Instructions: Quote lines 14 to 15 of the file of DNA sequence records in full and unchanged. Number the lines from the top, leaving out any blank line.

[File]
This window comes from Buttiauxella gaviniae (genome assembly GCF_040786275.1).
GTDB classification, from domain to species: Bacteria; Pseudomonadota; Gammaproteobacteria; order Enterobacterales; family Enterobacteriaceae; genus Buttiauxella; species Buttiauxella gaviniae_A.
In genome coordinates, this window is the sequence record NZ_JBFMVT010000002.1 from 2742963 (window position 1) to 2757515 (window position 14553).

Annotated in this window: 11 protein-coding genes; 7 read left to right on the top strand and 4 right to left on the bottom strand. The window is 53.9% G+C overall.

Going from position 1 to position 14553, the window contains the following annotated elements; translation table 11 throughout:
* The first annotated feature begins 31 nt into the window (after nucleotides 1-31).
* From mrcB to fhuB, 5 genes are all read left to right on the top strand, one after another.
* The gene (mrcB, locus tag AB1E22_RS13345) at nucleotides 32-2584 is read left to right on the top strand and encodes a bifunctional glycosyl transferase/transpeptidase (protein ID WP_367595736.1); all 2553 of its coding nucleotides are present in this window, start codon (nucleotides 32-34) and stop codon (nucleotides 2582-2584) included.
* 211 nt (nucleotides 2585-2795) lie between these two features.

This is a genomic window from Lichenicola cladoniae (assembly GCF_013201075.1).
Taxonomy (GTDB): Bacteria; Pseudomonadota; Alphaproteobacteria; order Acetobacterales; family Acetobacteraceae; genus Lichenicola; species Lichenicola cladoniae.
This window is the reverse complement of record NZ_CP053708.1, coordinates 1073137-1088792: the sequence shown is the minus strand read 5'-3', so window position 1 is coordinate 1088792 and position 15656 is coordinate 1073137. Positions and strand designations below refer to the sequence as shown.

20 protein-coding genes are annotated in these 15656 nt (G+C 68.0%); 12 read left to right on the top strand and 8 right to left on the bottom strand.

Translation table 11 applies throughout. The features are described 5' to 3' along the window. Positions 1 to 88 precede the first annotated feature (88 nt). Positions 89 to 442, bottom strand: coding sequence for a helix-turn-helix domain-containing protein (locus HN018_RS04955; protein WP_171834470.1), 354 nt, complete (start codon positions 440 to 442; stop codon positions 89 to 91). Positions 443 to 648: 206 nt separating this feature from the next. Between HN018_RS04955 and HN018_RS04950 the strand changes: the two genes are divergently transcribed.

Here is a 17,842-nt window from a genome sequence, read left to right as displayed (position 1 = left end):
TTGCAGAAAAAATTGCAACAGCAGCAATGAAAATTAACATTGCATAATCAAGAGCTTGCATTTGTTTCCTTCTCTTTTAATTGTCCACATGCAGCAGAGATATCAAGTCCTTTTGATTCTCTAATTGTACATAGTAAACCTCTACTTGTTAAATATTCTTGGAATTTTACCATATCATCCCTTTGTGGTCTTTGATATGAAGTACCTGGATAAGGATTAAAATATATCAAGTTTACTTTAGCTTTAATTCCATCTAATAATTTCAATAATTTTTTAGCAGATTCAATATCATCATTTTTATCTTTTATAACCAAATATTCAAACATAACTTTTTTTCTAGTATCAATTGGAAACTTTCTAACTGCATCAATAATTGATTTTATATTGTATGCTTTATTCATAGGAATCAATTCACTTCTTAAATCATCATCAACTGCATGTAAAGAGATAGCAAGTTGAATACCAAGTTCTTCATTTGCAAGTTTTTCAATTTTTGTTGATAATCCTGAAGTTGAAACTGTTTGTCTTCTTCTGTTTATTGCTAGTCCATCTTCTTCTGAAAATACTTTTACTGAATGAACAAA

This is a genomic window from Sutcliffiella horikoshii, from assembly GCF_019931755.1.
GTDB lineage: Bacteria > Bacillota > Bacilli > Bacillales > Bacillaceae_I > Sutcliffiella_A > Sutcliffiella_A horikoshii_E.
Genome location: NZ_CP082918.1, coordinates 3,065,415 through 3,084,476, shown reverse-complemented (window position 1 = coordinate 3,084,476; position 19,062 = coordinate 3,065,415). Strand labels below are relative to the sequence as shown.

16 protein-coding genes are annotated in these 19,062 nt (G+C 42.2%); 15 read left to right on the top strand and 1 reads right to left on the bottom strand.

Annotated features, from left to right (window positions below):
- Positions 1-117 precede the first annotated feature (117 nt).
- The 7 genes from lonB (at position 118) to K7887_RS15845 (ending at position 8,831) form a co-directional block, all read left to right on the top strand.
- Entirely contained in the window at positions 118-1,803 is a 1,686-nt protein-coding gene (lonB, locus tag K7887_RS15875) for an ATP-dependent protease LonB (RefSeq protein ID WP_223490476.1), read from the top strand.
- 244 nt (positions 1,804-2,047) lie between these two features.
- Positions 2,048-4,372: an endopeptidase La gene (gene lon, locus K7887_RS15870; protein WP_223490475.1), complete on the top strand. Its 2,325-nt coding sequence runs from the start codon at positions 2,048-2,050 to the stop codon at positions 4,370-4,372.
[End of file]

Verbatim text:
Translation table 11 applies throughout. The features are described 5' to 3' along the window. Positions 1 to 88 precede the first annotated feature (88 nt). Positions 89 to 442, bottom strand: coding sequence for a helix-turn-helix domain-containing protein (locus HN018_RS04955; protein WP_171834470.1), 354 nt, complete (start codon positions 440 to 442; stop codon positions 89 to 91). Positions 443 to 648: 206 nt separating this feature from the next. Between HN018_RS04955 and HN018_RS04950 the strand changes: the two genes are divergently transcribed.

Here is a 17,842-nt window from a genome sequence, read left to right as displayed (position 1 = left end):